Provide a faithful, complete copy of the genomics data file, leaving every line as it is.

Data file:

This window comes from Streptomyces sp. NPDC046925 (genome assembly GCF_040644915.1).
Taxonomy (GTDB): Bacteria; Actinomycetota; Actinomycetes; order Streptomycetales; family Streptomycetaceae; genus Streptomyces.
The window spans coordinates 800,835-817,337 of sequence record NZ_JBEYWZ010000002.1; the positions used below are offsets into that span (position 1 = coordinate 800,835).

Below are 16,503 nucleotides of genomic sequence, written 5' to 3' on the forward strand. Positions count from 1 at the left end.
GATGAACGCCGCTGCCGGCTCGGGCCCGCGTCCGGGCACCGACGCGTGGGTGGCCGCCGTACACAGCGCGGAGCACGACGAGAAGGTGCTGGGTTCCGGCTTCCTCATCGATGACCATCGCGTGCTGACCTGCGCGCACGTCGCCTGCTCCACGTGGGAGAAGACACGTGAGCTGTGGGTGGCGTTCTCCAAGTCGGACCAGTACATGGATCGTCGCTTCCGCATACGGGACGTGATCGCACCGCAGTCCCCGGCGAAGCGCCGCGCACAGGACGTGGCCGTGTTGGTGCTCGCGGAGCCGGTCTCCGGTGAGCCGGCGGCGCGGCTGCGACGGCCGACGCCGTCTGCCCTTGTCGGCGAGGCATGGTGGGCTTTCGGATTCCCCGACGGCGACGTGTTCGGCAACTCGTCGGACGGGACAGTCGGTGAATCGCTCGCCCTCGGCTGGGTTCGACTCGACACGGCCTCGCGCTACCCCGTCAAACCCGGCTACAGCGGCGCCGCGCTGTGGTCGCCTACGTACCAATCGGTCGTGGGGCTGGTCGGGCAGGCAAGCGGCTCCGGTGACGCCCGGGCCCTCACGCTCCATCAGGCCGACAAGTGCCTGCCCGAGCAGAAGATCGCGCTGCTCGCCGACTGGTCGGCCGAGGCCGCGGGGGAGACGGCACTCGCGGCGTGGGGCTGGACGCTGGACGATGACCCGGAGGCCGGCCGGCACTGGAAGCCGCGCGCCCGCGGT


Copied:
This window comes from Streptomyces sp. NPDC046925 (genome assembly GCF_040644915.1).
Taxonomy (GTDB): Bacteria; Actinomycetota; Actinomycetes; order Streptomycetales; family Streptomycetaceae; genus Streptomyces.
The window spans coordinates 800,835-817,337 of sequence record NZ_JBEYWZ010000002.1; the positions used below are offsets into that span (position 1 = coordinate 800,835).

Below are 16,503 nucleotides of genomic sequence, written 5' to 3' on the forward strand. Positions count from 1 at the left end.
GATGAACGCCGCTGCCGGCTCGGGCCCGCGTCCGGGCACCGACGCGTGGGTGGCCGCCGTACACAGCGCGGAGCACGACGAGAAGGTGCTGGGTTCCGGCTTCCTCATCGATGACCATCGCGTGCTGACCTGCGCGCACGTCGCCTGCTCCACGTGGGAGAAGACACGTGAGCTGTGGGTGGCGTTCTCCAAGTCGGACCAGTACATGGATCGTCGCTTCCGCATACGGGACGTGATCGCACCGCAGTCCCCGGCGAAGCGCCGCGCACAGGACGTGGCCGTGTTGGTGCTCGCGGAGCCGGTCTCCGGTGAGCCGGCGGCGCGGCTGCGACGGCCGACGCCGTCTGCCCTTGTCGGCGAGGCATGGTGGGCTTTCGGATTCCCCGACGGCGACGTGTTCGGCAACTCGTCGGACGGGACAGTCGGTGAATCGCTCGCCCTCGGCTGGGTTCGACTCGACACGGCCTCGCGCTACCCCGTCAAACCCGGCTACAGCGGCGCCGCGCTGTGGTCGCCTACGTACCAATCGGTCGTGGGGCTGGTCGGGCAGGCAAGCGGCTCCGGTGACGCCCGGGCCCTCACGCTCCATCAGGCCGACAAGTGCCTGCCCGAGCAGAAGATCGCGCTGCTCGCCGACTGGTCGGCCGAGGCCGCGGGGGAGACGGCACTCGCGGCGTGGGGCTGGACGCTGGACGATGACCCGGAGGCCGGCCGGCACTGGAAGCCGCGCGCCCGCGGT